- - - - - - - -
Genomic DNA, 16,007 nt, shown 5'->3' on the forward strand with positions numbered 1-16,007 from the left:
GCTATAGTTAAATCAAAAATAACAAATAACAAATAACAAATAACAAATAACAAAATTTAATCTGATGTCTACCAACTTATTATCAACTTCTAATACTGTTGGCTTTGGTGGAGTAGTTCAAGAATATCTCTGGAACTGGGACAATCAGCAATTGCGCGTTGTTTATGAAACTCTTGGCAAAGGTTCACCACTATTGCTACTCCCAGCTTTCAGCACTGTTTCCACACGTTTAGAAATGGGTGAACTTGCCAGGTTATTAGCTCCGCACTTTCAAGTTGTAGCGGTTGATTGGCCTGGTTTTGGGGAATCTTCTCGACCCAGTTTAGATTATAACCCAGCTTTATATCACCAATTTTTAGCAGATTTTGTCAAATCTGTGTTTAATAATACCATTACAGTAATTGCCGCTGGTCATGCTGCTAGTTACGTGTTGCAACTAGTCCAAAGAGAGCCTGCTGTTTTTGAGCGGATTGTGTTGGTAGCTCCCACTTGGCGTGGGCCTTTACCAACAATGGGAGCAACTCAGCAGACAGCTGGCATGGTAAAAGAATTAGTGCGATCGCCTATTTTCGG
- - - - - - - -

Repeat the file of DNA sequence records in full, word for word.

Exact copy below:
Genomic DNA, 16,007 nt, shown 5'->3' on the forward strand with positions numbered 1-16,007 from the left:
GCTATAGTTAAATCAAAAATAACAAATAACAAATAACAAATAACAAATAACAAAATTTAATCTGATGTCTACCAACTTATTATCAACTTCTAATACTGTTGGCTTTGGTGGAGTAGTTCAAGAATATCTCTGGAACTGGGACAATCAGCAATTGCGCGTTGTTTATGAAACTCTTGGCAAAGGTTCACCACTATTGCTACTCCCAGCTTTCAGCACTGTTTCCACACGTTTAGAAATGGGTGAACTTGCCAGGTTATTAGCTCCGCACTTTCAAGTTGTAGCGGTTGATTGGCCTGGTTTTGGGGAATCTTCTCGACCCAGTTTAGATTATAACCCAGCTTTATATCACCAATTTTTAGCAGATTTTGTCAAATCTGTGTTTAATAATACCATTACAGTAATTGCCGCTGGTCATGCTGCTAGTTACGTGTTGCAACTAGTCCAAAGAGAGCCTGCTGTTTTTGAGCGGATTGTGTTGGTAGCTCCCACTTGGCGTGGGCCTTTACCAACAATGGGAGCAACTCAGCAGACAGCTGGCATGGTAAAAGAATTAGTGCGATCGCCTATTTTCGG